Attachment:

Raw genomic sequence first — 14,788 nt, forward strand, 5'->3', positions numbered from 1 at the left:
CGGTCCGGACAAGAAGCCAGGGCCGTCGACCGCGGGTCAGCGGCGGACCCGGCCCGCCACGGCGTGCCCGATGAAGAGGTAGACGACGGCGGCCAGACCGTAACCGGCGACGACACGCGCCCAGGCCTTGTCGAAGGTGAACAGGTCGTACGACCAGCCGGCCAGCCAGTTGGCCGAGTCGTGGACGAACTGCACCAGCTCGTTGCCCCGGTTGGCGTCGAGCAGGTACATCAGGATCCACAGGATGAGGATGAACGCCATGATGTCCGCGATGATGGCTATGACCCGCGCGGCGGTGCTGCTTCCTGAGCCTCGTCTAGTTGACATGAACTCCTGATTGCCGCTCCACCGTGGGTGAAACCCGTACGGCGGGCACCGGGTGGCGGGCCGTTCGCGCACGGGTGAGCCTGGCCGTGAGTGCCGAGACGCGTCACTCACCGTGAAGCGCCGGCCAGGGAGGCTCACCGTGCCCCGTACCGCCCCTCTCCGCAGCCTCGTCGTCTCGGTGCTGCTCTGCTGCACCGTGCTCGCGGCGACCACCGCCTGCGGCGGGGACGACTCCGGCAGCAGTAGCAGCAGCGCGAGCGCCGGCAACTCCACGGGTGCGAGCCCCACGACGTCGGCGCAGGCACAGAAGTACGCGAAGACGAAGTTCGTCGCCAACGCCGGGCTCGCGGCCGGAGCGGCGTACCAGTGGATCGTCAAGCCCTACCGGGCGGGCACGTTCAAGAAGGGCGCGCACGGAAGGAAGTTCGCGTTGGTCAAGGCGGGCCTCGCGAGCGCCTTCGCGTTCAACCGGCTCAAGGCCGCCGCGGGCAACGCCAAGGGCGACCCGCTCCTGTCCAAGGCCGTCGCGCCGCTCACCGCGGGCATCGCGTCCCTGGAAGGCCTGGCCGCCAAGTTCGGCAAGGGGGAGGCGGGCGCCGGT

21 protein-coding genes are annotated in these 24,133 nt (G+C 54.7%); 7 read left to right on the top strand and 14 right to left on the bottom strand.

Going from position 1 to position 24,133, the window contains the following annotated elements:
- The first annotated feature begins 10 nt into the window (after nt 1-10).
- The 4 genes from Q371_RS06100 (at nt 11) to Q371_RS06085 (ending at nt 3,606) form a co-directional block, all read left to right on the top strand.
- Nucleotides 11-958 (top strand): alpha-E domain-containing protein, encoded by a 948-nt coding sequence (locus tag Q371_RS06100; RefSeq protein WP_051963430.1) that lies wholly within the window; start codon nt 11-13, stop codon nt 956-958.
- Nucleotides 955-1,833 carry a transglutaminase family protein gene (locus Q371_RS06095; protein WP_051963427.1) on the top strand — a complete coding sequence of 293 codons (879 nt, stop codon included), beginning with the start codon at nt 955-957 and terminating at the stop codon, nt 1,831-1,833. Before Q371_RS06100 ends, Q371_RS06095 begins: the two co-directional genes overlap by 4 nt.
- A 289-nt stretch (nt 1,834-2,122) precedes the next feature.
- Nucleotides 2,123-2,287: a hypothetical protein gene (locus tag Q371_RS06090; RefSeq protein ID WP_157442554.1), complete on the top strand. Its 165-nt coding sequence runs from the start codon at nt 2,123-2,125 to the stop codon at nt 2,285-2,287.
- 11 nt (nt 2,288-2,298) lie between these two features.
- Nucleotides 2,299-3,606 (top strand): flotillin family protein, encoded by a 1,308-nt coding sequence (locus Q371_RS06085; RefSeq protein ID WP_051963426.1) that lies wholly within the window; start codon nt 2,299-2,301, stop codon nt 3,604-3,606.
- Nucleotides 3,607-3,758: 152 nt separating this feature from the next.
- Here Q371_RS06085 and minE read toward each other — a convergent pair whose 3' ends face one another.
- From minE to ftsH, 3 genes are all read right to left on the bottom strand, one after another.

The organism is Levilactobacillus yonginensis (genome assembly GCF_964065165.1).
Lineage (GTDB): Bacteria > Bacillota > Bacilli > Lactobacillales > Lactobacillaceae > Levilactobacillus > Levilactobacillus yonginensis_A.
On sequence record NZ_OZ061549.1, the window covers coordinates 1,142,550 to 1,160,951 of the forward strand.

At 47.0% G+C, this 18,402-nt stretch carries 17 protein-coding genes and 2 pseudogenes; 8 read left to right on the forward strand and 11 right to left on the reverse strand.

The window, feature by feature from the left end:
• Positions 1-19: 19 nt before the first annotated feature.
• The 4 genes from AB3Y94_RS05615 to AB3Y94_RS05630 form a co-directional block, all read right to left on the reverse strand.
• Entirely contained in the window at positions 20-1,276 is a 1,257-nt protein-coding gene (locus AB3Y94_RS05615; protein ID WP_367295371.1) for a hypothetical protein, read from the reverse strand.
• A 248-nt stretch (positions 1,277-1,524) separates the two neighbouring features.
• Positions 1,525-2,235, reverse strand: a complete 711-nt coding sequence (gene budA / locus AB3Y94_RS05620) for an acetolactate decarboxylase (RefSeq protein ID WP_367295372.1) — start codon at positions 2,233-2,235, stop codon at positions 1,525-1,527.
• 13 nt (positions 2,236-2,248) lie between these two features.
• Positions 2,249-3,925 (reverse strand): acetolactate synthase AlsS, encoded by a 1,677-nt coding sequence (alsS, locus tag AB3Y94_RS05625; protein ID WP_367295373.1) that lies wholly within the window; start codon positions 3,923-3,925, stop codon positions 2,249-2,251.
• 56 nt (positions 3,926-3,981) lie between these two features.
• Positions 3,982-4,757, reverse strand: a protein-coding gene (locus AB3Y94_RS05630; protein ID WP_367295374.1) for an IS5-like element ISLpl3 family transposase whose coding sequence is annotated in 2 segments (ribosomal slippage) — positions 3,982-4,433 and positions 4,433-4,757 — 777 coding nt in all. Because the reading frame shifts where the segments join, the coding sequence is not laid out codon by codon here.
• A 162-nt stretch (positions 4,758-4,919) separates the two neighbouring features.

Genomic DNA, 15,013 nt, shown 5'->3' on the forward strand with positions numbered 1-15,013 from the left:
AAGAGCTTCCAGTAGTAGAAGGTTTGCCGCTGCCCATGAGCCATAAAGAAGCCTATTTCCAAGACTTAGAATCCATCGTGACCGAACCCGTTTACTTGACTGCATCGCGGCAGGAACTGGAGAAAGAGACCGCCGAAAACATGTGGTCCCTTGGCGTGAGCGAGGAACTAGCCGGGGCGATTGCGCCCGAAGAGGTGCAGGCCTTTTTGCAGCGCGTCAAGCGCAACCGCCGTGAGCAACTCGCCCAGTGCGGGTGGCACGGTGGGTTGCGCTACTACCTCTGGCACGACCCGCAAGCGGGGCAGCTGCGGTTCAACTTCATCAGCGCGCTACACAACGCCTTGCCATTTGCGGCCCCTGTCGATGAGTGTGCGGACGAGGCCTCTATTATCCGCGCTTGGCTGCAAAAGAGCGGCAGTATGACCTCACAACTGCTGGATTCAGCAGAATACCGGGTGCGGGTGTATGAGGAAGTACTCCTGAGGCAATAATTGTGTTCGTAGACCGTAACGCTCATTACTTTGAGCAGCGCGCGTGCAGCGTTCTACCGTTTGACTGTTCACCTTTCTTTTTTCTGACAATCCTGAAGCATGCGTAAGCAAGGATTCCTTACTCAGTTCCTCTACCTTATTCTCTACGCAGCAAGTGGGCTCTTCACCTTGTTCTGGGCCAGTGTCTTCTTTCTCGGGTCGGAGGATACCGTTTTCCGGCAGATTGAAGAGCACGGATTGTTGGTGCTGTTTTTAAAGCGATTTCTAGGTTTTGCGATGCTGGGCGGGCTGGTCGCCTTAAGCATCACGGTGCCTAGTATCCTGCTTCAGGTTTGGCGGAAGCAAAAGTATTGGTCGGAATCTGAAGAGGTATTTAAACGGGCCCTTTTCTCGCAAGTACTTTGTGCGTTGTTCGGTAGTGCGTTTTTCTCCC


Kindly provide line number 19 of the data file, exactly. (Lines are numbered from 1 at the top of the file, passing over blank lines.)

At 47.0% G+C, this 18,402-nt stretch carries 17 protein-coding genes and 2 pseudogenes; 8 read left to right on the forward strand and 11 right to left on the reverse strand.